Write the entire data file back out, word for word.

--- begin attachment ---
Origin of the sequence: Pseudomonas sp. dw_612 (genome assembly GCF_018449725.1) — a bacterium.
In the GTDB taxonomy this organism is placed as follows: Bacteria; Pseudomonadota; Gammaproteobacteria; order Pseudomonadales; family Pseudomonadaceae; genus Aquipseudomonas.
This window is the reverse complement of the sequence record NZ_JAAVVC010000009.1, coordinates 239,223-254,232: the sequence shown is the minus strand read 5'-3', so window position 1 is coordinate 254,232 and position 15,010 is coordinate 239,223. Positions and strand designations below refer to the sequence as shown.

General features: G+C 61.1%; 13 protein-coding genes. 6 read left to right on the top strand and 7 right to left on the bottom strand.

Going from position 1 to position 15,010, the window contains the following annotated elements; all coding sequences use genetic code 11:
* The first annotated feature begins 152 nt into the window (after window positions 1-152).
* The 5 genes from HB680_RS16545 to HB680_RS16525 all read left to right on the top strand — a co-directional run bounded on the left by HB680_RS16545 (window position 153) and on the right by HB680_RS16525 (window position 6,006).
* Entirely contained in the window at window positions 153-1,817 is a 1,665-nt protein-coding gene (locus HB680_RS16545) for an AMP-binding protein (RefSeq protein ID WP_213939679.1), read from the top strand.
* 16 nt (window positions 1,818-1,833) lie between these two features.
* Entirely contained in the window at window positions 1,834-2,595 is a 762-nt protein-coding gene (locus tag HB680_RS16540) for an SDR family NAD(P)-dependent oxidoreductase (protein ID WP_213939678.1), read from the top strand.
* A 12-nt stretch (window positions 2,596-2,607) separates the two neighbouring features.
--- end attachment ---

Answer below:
Origin of the sequence: Pseudomonas sp. dw_612 (genome assembly GCF_018449725.1) — a bacterium.
In the GTDB taxonomy this organism is placed as follows: Bacteria; Pseudomonadota; Gammaproteobacteria; order Pseudomonadales; family Pseudomonadaceae; genus Aquipseudomonas.
This window is the reverse complement of the sequence record NZ_JAAVVC010000009.1, coordinates 239,223-254,232: the sequence shown is the minus strand read 5'-3', so window position 1 is coordinate 254,232 and position 15,010 is coordinate 239,223. Positions and strand designations below refer to the sequence as shown.

General features: G+C 61.1%; 13 protein-coding genes. 6 read left to right on the top strand and 7 right to left on the bottom strand.

Going from position 1 to position 15,010, the window contains the following annotated elements; all coding sequences use genetic code 11:
* The first annotated feature begins 152 nt into the window (after window positions 1-152).
* The 5 genes from HB680_RS16545 to HB680_RS16525 all read left to right on the top strand — a co-directional run bounded on the left by HB680_RS16545 (window position 153) and on the right by HB680_RS16525 (window position 6,006).
* Entirely contained in the window at window positions 153-1,817 is a 1,665-nt protein-coding gene (locus HB680_RS16545) for an AMP-binding protein (RefSeq protein ID WP_213939679.1), read from the top strand.
* 16 nt (window positions 1,818-1,833) lie between these two features.
* Entirely contained in the window at window positions 1,834-2,595 is a 762-nt protein-coding gene (locus tag HB680_RS16540) for an SDR family NAD(P)-dependent oxidoreductase (protein ID WP_213939678.1), read from the top strand.
* A 12-nt stretch (window positions 2,596-2,607) separates the two neighbouring features.